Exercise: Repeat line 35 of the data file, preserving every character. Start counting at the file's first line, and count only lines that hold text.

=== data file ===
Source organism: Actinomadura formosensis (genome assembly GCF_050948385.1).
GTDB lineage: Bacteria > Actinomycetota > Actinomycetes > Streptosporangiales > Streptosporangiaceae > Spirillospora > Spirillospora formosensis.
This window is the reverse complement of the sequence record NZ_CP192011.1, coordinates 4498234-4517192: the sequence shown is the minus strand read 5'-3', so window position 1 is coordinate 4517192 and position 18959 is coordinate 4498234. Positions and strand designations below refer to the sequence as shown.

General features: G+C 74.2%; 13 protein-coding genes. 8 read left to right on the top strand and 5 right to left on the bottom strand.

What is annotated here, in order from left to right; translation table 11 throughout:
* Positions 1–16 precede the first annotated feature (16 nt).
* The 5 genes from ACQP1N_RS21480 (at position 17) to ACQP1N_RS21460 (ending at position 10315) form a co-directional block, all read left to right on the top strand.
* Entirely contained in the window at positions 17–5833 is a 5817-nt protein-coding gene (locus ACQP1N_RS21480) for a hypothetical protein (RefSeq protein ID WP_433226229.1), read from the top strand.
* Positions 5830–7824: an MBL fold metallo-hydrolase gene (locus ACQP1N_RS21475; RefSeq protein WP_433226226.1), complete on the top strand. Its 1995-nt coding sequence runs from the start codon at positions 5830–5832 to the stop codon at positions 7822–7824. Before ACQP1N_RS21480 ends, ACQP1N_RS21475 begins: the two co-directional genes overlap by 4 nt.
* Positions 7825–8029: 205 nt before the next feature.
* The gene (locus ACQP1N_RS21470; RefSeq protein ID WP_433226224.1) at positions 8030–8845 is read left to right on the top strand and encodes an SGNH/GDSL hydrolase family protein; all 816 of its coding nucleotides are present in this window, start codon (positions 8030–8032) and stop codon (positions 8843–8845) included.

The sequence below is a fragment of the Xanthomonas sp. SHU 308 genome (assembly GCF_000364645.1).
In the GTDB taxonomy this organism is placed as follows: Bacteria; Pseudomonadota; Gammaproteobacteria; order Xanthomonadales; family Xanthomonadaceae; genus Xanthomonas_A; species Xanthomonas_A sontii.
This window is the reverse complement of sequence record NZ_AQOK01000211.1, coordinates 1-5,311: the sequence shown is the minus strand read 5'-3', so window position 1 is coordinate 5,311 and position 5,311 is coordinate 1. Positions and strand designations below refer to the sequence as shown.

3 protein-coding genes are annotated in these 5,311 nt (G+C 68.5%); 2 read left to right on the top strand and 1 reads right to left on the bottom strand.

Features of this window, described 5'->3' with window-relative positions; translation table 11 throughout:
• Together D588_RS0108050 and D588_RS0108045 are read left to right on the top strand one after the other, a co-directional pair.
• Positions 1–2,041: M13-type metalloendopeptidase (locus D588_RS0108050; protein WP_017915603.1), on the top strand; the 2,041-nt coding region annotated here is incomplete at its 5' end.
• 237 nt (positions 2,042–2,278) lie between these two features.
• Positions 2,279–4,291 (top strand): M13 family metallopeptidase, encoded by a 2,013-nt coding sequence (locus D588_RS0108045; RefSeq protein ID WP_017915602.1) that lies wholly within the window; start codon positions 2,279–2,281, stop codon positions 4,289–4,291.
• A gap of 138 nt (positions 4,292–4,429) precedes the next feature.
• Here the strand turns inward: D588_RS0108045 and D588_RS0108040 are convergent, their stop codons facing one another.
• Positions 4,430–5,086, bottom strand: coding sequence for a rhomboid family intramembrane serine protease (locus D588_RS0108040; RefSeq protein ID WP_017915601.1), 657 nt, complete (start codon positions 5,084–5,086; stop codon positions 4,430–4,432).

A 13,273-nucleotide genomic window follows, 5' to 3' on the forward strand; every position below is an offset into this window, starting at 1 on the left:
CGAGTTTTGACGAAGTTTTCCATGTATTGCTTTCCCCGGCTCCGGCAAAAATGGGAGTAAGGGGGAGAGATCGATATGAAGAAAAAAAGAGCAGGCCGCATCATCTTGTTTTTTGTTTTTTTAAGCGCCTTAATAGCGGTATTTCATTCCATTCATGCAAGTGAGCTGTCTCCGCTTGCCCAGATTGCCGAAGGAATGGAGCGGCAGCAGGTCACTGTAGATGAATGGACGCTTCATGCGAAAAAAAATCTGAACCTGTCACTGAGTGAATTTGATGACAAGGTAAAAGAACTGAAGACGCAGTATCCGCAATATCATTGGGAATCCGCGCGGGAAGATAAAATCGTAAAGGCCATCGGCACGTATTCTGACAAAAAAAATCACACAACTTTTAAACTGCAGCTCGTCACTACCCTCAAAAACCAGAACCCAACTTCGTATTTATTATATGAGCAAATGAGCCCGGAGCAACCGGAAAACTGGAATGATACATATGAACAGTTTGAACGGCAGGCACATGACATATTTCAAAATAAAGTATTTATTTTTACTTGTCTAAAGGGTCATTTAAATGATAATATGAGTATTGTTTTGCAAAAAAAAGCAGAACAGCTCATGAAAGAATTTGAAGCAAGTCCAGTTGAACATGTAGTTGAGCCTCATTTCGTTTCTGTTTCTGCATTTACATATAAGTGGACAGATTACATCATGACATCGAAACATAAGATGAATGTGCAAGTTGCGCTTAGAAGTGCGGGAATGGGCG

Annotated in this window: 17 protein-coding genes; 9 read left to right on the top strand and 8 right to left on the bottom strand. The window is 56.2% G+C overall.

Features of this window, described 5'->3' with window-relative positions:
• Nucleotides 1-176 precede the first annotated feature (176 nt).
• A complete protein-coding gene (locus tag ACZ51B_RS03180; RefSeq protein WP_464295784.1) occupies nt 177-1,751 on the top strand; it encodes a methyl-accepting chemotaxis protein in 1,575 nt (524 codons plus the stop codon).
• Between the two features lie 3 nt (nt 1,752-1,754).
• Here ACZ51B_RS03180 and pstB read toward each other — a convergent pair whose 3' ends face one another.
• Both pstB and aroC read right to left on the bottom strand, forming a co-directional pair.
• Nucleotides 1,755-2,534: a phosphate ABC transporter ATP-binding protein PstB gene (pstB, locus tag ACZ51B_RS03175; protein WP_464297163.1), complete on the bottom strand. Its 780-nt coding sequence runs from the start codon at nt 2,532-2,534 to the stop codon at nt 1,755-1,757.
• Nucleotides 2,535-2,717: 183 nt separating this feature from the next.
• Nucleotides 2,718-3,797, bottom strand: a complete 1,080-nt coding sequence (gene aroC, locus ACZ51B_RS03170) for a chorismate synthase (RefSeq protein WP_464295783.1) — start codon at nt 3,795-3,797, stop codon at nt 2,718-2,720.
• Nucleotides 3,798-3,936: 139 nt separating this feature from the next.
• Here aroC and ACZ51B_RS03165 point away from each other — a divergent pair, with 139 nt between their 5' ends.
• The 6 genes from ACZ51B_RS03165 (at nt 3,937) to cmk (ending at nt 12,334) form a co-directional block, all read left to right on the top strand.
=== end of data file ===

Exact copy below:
• Nucleotides 2,718-3,797, bottom strand: a complete 1,080-nt coding sequence (gene aroC, locus ACZ51B_RS03170) for a chorismate synthase (RefSeq protein WP_464295783.1) — start codon at nt 3,795-3,797, stop codon at nt 2,718-2,720.